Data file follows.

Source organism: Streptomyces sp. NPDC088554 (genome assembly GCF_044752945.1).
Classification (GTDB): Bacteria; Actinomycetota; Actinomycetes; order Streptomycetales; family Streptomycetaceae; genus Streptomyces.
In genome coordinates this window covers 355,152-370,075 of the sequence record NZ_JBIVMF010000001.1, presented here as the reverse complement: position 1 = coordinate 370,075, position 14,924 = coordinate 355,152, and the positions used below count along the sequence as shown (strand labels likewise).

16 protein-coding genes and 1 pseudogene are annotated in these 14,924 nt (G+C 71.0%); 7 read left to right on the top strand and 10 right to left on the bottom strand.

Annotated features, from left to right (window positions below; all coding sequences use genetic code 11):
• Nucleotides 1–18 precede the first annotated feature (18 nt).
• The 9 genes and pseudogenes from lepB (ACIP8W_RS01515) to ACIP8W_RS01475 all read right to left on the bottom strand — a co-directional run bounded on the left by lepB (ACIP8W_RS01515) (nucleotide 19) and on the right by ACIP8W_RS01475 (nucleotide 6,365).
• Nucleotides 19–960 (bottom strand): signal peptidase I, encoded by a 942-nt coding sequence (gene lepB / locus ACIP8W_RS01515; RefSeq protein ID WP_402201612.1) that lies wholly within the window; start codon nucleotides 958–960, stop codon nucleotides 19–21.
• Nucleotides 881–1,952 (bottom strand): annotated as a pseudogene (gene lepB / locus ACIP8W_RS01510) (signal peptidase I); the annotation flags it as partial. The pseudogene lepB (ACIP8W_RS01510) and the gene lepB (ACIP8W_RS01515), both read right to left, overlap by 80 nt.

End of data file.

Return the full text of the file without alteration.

Source organism: Streptomyces sp. NPDC088554 (genome assembly GCF_044752945.1).
Classification (GTDB): Bacteria; Actinomycetota; Actinomycetes; order Streptomycetales; family Streptomycetaceae; genus Streptomyces.
In genome coordinates this window covers 355,152-370,075 of the sequence record NZ_JBIVMF010000001.1, presented here as the reverse complement: position 1 = coordinate 370,075, position 14,924 = coordinate 355,152, and the positions used below count along the sequence as shown (strand labels likewise).

16 protein-coding genes and 1 pseudogene are annotated in these 14,924 nt (G+C 71.0%); 7 read left to right on the top strand and 10 right to left on the bottom strand.

Annotated features, from left to right (window positions below; all coding sequences use genetic code 11):
• Nucleotides 1–18 precede the first annotated feature (18 nt).
• The 9 genes and pseudogenes from lepB (ACIP8W_RS01515) to ACIP8W_RS01475 all read right to left on the bottom strand — a co-directional run bounded on the left by lepB (ACIP8W_RS01515) (nucleotide 19) and on the right by ACIP8W_RS01475 (nucleotide 6,365).
• Nucleotides 19–960 (bottom strand): signal peptidase I, encoded by a 942-nt coding sequence (gene lepB / locus ACIP8W_RS01515; RefSeq protein ID WP_402201612.1) that lies wholly within the window; start codon nucleotides 958–960, stop codon nucleotides 19–21.
• Nucleotides 881–1,952 (bottom strand): annotated as a pseudogene (gene lepB / locus ACIP8W_RS01510) (signal peptidase I); the annotation flags it as partial. The pseudogene lepB (ACIP8W_RS01510) and the gene lepB (ACIP8W_RS01515), both read right to left, overlap by 80 nt.